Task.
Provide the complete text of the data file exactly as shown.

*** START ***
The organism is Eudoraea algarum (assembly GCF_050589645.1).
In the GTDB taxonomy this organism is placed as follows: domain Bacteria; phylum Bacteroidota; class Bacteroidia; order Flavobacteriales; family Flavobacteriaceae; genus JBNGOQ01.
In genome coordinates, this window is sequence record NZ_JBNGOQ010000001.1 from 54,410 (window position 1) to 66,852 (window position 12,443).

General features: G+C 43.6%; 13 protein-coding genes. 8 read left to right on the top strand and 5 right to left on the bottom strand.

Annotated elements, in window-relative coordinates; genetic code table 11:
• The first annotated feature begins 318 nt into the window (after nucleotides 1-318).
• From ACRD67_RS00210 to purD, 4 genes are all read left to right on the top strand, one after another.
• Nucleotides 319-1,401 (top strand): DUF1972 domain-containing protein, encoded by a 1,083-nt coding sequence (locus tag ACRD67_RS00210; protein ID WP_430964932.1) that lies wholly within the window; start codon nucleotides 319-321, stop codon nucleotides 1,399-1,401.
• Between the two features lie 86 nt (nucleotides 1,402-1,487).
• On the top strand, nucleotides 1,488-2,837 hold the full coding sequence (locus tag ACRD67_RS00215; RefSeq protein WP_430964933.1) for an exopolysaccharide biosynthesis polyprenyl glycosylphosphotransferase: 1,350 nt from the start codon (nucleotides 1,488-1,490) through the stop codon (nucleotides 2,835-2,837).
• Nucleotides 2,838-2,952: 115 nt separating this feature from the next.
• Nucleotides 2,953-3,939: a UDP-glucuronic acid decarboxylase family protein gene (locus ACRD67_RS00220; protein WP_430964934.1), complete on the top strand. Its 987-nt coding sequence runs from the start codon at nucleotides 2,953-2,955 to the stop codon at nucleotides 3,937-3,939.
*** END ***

The organism is Eudoraea algarum (assembly GCF_050589645.1).
In the GTDB taxonomy this organism is placed as follows: domain Bacteria; phylum Bacteroidota; class Bacteroidia; order Flavobacteriales; family Flavobacteriaceae; genus JBNGOQ01.
In genome coordinates, this window is sequence record NZ_JBNGOQ010000001.1 from 54,410 (window position 1) to 66,852 (window position 12,443).

General features: G+C 43.6%; 13 protein-coding genes. 8 read left to right on the top strand and 5 right to left on the bottom strand.

Annotated elements, in window-relative coordinates; genetic code table 11:
• The first annotated feature begins 318 nt into the window (after nucleotides 1-318).
• From ACRD67_RS00210 to purD, 4 genes are all read left to right on the top strand, one after another.
• Nucleotides 319-1,401 (top strand): DUF1972 domain-containing protein, encoded by a 1,083-nt coding sequence (locus tag ACRD67_RS00210; protein ID WP_430964932.1) that lies wholly within the window; start codon nucleotides 319-321, stop codon nucleotides 1,399-1,401.
• Between the two features lie 86 nt (nucleotides 1,402-1,487).
• On the top strand, nucleotides 1,488-2,837 hold the full coding sequence (locus tag ACRD67_RS00215; RefSeq protein WP_430964933.1) for an exopolysaccharide biosynthesis polyprenyl glycosylphosphotransferase: 1,350 nt from the start codon (nucleotides 1,488-1,490) through the stop codon (nucleotides 2,835-2,837).
• Nucleotides 2,838-2,952: 115 nt separating this feature from the next.
• Nucleotides 2,953-3,939: a UDP-glucuronic acid decarboxylase family protein gene (locus ACRD67_RS00220; protein WP_430964934.1), complete on the top strand. Its 987-nt coding sequence runs from the start codon at nucleotides 2,953-2,955 to the stop codon at nucleotides 3,937-3,939.